“An angry mind cannot conquer its own anger; fear cannot quench fear. Instead, a technique is required that goes beyond the domain where fear, anger, and all other forms of mental ama hold sway. This technique is meditation. If properly taught and used, meditation allow a person to become unstuck from the ama in his thoughts and emotions. …When you examine the background static of worry, resentment, wishful thinking, fantasy, unfulfilled hopes, and vague dreams in your head, it becomes clear that the internal dialogue going on inside is literally controlling us.”
– Dr. Deepak Chopra (2000, p. 158)
When most people think of meditation they imagine a monk sitting Indian style in a temple and going “Uhmmm…” over and over again. And so when most people imagine this scene, it’s understandably hard for them to find it appealing or see how such a practice could have any benefits in their own life. Yet more and more people are discovering the art of meditation and relaxation, and swearing on the improvements it has brought to their lives. Once you better understand the principles behind the practice of meditation, you may find that it can be an effective tool to release stress and overcome adversity in your own life.
What is meditation?
“Isaac was out walking in order to meditate in the field at about
the falling of evening . . .” – Genesis 24:63
The dictionary definition of meditation is to contemplate; to consider thoughtfully. Most people today think of meditation as the art of quieting the mind by focusing on a single object or reflecting upon a specific set of thoughts. The goal of these exercises is to bring relaxation and reduce stress by breaking the cycle of normal hyperactive thought patterns in the brain that result from the hustle and bustle of everyday life.
Meditation can be practiced in a number of different variations that can be fine-tuned to try and address a specific purpose. Generally meditation involves A) Getting into a comfortable position (any position), and then B) Trying to focus on a specific thought for a set amount of time while preventing your mind from wandering to other things. Focused breathing techniques are commonly incorporated into meditation.
Who should meditate?
Meditation therapy and relaxation techniques are commonly prescribed for people with depression, panic or anxiety disorders, ongoing stress, or for general health maintenance, brain alertness and cardiovascular health.
How meditation works
Meditation may work to alleviate stress and improve mental health in several ways. For one, when done properly, it can be relaxing. Taking a break of calm and quiet at a certain point throughout the day can be refreshing, and many experienced mediators claim that 20-30 minutes of meditation can leave them feeling as rejuvenated as they do after a good night’s sleep. In the same way that focused breathing can tap into the body’s stress response system and alter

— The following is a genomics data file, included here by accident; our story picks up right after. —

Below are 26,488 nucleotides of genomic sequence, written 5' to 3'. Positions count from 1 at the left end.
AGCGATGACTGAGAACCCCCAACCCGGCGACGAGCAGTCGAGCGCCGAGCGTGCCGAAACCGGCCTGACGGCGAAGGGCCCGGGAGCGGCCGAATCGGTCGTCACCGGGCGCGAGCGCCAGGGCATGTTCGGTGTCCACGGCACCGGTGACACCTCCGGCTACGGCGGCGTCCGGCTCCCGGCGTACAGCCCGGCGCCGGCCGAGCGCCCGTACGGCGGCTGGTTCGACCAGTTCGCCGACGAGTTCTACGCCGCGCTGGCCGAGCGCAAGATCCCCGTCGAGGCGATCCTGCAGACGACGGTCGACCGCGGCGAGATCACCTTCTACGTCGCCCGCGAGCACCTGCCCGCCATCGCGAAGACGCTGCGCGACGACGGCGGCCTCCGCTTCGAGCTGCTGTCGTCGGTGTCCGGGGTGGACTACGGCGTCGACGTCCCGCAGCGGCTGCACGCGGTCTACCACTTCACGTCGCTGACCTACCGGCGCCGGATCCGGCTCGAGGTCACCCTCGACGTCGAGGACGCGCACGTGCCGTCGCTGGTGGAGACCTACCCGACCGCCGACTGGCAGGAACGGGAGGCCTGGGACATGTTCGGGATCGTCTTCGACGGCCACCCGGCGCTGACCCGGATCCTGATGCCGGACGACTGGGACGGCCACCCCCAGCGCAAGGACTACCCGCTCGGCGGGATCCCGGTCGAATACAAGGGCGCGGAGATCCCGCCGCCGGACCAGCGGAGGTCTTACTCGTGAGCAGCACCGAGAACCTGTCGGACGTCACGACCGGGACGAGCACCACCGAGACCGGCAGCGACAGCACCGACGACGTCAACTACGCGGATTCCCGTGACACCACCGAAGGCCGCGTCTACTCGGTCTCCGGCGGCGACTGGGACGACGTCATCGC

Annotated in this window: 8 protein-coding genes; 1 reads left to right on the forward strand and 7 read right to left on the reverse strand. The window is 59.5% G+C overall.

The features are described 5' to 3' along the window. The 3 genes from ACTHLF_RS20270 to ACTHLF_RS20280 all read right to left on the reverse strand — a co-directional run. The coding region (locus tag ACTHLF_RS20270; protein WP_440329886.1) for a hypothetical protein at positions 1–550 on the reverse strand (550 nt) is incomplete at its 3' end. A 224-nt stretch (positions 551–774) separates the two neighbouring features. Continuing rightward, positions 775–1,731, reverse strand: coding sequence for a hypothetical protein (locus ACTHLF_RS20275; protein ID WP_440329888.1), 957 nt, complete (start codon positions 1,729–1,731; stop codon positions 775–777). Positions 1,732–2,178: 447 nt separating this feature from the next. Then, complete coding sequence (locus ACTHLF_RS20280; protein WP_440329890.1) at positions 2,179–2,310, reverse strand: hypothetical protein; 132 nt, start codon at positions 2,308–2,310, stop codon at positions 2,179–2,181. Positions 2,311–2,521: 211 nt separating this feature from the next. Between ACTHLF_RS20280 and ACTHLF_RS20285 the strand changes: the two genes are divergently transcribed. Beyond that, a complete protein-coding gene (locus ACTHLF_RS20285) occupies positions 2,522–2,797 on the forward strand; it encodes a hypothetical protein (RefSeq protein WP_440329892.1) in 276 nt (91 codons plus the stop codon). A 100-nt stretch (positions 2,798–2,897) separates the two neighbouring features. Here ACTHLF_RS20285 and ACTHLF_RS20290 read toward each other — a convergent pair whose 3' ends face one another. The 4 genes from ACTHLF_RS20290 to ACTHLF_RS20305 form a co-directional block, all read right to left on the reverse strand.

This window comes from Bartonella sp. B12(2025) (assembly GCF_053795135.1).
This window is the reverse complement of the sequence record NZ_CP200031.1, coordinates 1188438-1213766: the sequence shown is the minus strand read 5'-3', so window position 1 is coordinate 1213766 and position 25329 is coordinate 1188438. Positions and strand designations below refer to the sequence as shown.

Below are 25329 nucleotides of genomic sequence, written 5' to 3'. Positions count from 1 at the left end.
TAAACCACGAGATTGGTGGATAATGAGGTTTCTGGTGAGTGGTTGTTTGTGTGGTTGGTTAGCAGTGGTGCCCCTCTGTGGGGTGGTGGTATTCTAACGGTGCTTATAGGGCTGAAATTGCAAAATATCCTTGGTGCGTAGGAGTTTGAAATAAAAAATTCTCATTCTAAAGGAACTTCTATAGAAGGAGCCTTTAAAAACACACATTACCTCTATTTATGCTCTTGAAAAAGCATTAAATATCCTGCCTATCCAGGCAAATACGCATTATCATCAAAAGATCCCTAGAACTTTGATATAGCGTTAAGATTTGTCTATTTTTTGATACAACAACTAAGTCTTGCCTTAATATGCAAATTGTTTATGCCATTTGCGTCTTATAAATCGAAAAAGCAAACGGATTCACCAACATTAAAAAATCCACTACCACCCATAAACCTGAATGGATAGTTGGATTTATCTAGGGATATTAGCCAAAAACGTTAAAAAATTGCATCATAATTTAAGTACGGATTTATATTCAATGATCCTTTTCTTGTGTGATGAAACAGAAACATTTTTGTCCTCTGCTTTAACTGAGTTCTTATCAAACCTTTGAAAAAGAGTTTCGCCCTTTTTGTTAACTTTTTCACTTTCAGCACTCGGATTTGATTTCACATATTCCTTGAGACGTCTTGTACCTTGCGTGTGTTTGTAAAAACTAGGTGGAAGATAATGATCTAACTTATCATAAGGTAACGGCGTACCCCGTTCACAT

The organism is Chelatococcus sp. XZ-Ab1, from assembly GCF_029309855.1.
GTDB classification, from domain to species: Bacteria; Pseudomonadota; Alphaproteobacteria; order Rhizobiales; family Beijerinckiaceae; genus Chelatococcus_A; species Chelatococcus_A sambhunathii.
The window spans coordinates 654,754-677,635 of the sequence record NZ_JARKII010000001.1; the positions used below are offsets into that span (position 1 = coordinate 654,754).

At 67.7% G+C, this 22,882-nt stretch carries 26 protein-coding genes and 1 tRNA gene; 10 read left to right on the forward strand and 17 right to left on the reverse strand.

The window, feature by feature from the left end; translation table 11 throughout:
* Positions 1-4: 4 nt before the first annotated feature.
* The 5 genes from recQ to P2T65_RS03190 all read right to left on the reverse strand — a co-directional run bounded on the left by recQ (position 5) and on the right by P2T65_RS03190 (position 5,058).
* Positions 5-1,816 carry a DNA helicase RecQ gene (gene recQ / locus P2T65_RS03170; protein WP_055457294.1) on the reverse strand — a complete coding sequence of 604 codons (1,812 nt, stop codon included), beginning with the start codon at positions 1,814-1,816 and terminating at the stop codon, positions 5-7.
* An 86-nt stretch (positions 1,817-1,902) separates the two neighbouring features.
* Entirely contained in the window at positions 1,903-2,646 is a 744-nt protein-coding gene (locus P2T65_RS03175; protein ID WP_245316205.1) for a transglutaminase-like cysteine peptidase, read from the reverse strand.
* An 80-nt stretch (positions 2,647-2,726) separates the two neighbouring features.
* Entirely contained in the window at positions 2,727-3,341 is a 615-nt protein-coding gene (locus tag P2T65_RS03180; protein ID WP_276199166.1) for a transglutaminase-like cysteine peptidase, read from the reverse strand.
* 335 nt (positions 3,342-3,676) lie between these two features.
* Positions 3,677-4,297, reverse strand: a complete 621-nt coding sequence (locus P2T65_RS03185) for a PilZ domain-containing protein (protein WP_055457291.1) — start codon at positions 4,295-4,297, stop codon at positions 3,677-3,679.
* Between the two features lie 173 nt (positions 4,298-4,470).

reactive stress cycles, meditation can work to interrupt patterns of stress and rumination that occur in the mind. It can be akin to hitting the reset button on your brain. “By eliminating all distractions save the sound of your breath, meditation transforms the body’s fight-or-flight response to relaxation,” says Dr. Jay Winner, author of Take the Stress Out of Your Life. (Boone, 2012)
Meditation requires that people think about their thinking. Most of us rush through life reacting and responding to stress, but very seldom do we take the time to sit down and consciously focus our thoughts. Meditation calls upon us to get control over our ruminations and direct our mind in a certain way. Throughout this process a person can attain better emotional awareness. Especially through fighting off the intrusive thoughts that get in the way of meditation, one becomes more aware of the underlying sources of stress
in their lives and how this drives their emotional reactions.
Meditation is also a form of mental training. It’s a process of working to become aware of and consciously direct one’s thoughts, and perfecting this skill through practice can lead to very real effects on cognition. In the same way that exercise can tone your stomach into a six pack, mental training such as meditation and relaxation techniques can fine-tune the brain and alter your
emotional style, or the “consistent way of responding to the experiences in our lives.” (Davidson & Begley, 2012) In fact, brain scans reveal that experienced meditators can direct their mind and engage in many brain-control tasks far better than non-meditators. This has many useful purposes, such as allowing
us to better interrupt destructive thinking whenever we become consumed by it.
Meditation requires practice in order for it to work. It’s not as simple as sitting down in a quiet room for 20 minutes. Most people will find it exceedingly difficult in the beginning to keep their mind focused and on task. But for those who stay persistent and engage in it regularly, it’s a skill that yields numerous dividends.